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ARS Home » Pacific West Area » Tucson, Arizona » SWRC » Research » Publications at this Location » Publication #169408


item Moran, Mary
item Clarke, Thomas

Submitted to: Encyclopedia of Water Science
Publication Type: Book / Chapter
Publication Acceptance Date: 12/10/2004
Publication Date: 10/1/2005
Citation: Moran, M.S., Zarco-Tejada, P., Clarke, T.R. 2005. Crop water stress detection using remote sensing. Encyclopedia of Water Sci., Dr. Jay H. Lehr (ed.), John Wiley and Sons Pub., 12 p.

Interpretive Summary: Over the past thirty years, progress has been made on the use of remotely sensed data from satellite-based cameras for retrieval of information useful for irrigation scheduling and management. This chapter offers a review of image-based approaches used to measure crop water status (e.g., crop water loss, crop metabolism and photosynthesis) and plant manifestations of chronic crop water stress (e.g., leaf growth and leaf loss). Based on this review, concrete suggestions were made for satellite sensor development, improved image availability, timely image delivery, and reduced image cost. This review provides a wide audience with the fundamentals and state-of-the-art of remote sensing for crop water stress detection.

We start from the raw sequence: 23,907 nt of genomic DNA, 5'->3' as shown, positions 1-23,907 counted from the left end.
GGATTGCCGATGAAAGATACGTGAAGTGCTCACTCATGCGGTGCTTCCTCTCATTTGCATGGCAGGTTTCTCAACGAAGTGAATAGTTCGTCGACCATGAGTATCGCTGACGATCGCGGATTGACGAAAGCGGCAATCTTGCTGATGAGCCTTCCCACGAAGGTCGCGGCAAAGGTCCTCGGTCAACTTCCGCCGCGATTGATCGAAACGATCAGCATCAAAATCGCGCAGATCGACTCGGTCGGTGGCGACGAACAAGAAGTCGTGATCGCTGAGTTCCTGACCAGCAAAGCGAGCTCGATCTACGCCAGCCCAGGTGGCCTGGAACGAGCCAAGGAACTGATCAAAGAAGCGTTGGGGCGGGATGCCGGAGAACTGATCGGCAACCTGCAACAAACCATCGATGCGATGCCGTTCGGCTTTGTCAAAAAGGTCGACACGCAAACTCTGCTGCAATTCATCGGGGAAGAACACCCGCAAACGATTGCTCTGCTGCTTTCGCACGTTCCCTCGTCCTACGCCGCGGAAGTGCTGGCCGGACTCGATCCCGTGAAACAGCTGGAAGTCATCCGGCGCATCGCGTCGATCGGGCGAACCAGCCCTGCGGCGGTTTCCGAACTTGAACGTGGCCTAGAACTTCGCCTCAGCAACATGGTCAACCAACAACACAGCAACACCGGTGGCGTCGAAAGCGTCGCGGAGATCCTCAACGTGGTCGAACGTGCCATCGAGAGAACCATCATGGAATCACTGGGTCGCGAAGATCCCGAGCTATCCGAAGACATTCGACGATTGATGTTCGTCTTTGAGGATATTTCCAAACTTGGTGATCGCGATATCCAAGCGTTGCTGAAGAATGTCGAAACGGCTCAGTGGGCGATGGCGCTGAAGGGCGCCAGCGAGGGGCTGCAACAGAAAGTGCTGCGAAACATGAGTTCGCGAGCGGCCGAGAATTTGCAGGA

Technical Abstract: Remote sensing in the optical spectrum has potential to detect plant manifestations of both transient and chronic crop water stress. Crop water status and evaporation rate have been directly related to thermal indices, such as crop water stress index (CWSI), water deficit index (WDI) and thermal kinetic window (TKW) index. Measurements of surface reflectance in narrow visible and near-infrared wavelengths have potential for monitoring crop photosynthesis and fluorescence. Surface reflectances in wide bands of the visible, near-IR and short-wave IR spectrum have been used to detect plant manifestations of chronic crop water stress, such as phenologic adaptations and leaf expansion and loss. To apply these approaches with satellite-based sensors for farm-scale irrigation scheduling and crop management, there are still needs for improved sensor design, timely image delivery, and reduced image cost